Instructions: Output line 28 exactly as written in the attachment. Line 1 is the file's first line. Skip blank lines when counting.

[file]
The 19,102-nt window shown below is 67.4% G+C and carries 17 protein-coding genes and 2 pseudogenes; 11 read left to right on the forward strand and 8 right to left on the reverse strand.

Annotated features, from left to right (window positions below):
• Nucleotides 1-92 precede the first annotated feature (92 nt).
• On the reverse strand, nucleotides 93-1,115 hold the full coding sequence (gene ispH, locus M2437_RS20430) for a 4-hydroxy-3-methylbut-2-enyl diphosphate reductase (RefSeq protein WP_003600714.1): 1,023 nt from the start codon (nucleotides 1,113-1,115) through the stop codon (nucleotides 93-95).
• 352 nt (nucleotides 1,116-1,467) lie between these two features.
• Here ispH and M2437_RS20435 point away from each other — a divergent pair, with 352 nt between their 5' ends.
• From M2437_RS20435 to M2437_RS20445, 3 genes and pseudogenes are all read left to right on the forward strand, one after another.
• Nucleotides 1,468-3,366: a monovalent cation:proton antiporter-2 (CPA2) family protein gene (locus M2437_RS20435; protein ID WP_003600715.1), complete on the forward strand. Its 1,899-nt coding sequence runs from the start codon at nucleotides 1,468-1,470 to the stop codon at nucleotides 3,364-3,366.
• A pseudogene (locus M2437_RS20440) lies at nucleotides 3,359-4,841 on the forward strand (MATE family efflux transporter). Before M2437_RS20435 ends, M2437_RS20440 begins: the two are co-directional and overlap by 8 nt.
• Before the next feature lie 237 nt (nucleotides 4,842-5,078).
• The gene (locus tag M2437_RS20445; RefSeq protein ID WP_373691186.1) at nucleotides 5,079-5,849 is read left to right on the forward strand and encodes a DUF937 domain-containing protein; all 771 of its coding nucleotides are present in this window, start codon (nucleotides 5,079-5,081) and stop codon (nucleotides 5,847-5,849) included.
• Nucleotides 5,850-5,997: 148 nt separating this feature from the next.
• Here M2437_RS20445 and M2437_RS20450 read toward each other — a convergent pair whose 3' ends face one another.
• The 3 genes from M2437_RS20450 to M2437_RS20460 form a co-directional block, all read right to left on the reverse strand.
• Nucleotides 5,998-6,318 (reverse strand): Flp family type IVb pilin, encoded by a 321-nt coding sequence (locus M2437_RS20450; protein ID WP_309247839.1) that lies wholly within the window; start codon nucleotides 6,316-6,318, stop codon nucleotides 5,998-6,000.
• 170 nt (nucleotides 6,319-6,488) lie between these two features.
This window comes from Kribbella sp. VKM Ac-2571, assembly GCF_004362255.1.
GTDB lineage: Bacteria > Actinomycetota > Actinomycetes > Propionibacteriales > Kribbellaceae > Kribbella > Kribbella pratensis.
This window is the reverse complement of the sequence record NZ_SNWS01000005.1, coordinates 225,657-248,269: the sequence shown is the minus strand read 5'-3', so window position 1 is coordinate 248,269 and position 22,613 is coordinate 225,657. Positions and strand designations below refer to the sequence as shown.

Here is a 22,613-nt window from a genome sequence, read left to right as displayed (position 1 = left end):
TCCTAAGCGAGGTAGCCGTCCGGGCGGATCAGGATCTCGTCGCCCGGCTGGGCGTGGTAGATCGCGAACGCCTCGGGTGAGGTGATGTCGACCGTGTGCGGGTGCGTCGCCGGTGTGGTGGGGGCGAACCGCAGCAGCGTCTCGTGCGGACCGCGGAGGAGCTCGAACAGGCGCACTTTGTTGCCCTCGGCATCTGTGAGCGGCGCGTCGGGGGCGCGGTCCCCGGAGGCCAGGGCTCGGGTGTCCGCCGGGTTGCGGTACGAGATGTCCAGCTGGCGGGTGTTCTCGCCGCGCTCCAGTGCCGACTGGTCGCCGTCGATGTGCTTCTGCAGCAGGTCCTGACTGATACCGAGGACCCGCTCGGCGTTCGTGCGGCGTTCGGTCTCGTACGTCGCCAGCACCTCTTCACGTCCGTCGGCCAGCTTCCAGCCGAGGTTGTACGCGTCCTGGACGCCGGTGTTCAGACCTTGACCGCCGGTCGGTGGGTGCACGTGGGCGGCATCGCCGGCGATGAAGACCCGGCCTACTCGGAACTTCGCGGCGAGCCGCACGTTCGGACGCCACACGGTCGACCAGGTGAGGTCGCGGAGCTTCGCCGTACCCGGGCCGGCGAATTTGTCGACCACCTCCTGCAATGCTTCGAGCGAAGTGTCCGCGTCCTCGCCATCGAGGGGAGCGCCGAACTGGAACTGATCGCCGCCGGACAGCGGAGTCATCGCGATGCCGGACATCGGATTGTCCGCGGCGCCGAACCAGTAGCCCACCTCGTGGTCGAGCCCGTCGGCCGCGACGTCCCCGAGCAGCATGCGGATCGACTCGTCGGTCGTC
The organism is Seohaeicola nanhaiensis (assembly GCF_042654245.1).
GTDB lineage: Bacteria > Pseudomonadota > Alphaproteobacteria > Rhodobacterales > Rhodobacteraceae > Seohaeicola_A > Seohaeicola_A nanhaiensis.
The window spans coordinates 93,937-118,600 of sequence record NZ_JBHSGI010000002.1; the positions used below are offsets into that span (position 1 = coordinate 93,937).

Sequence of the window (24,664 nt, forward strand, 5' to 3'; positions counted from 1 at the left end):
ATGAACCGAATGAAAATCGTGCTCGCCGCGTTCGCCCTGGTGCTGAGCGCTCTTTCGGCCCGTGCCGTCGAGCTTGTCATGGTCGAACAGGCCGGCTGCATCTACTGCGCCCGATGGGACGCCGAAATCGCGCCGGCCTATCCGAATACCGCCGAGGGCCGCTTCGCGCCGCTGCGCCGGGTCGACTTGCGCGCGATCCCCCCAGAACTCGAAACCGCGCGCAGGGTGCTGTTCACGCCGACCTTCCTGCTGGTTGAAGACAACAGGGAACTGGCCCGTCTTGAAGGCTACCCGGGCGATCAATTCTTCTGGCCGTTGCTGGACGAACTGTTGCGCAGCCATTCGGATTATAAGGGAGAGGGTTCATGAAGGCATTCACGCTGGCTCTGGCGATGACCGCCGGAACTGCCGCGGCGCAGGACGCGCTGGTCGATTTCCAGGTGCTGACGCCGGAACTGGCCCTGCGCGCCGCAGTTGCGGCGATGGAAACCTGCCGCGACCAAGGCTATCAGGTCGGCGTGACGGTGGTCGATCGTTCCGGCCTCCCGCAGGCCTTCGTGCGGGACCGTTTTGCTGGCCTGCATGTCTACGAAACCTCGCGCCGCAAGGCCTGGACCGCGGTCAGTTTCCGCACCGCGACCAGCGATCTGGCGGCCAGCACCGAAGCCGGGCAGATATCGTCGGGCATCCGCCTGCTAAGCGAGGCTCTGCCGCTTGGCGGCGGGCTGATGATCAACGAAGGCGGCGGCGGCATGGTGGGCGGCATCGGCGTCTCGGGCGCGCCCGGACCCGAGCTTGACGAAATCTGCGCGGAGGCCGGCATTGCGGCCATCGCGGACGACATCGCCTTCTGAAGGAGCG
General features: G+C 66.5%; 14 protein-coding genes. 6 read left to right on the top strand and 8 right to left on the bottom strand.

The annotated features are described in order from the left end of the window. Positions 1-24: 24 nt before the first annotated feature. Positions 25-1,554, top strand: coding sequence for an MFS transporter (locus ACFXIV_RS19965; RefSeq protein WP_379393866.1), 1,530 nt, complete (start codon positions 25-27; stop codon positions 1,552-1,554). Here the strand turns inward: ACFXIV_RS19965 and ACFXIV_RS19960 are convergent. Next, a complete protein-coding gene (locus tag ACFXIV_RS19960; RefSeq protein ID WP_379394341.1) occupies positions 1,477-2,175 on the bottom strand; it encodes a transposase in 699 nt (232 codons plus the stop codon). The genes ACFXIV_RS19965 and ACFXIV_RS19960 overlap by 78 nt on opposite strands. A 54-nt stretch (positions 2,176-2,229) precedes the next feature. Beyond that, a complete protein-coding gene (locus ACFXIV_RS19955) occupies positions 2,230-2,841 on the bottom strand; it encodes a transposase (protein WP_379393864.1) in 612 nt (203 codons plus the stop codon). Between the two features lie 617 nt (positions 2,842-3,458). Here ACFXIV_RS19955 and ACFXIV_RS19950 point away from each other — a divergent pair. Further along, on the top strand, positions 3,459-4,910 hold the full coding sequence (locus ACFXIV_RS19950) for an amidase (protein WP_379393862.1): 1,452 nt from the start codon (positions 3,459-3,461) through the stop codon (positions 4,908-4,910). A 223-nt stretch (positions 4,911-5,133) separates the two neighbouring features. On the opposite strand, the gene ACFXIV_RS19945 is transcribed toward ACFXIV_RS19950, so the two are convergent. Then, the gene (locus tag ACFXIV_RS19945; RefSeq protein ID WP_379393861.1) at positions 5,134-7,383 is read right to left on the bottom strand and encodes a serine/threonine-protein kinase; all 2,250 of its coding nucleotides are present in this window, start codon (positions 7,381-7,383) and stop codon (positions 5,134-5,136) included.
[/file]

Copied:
The annotated features are described in order from the left end of the window. Positions 1-24: 24 nt before the first annotated feature. Positions 25-1,554, top strand: coding sequence for an MFS transporter (locus ACFXIV_RS19965; RefSeq protein WP_379393866.1), 1,530 nt, complete (start codon positions 25-27; stop codon positions 1,552-1,554). Here the strand turns inward: ACFXIV_RS19965 and ACFXIV_RS19960 are convergent. Next, a complete protein-coding gene (locus tag ACFXIV_RS19960; RefSeq protein ID WP_379394341.1) occupies positions 1,477-2,175 on the bottom strand; it encodes a transposase in 699 nt (232 codons plus the stop codon). The genes ACFXIV_RS19965 and ACFXIV_RS19960 overlap by 78 nt on opposite strands. A 54-nt stretch (positions 2,176-2,229) precedes the next feature. Beyond that, a complete protein-coding gene (locus ACFXIV_RS19955) occupies positions 2,230-2,841 on the bottom strand; it encodes a transposase (protein WP_379393864.1) in 612 nt (203 codons plus the stop codon). Between the two features lie 617 nt (positions 2,842-3,458). Here ACFXIV_RS19955 and ACFXIV_RS19950 point away from each other — a divergent pair. Further along, on the top strand, positions 3,459-4,910 hold the full coding sequence (locus ACFXIV_RS19950) for an amidase (protein WP_379393862.1): 1,452 nt from the start codon (positions 3,459-3,461) through the stop codon (positions 4,908-4,910). A 223-nt stretch (positions 4,911-5,133) separates the two neighbouring features. On the opposite strand, the gene ACFXIV_RS19945 is transcribed toward ACFXIV_RS19950, so the two are convergent. Then, the gene (locus tag ACFXIV_RS19945; RefSeq protein ID WP_379393861.1) at positions 5,134-7,383 is read right to left on the bottom strand and encodes a serine/threonine-protein kinase; all 2,250 of its coding nucleotides are present in this window, start codon (positions 7,381-7,383) and stop codon (positions 5,134-5,136) included.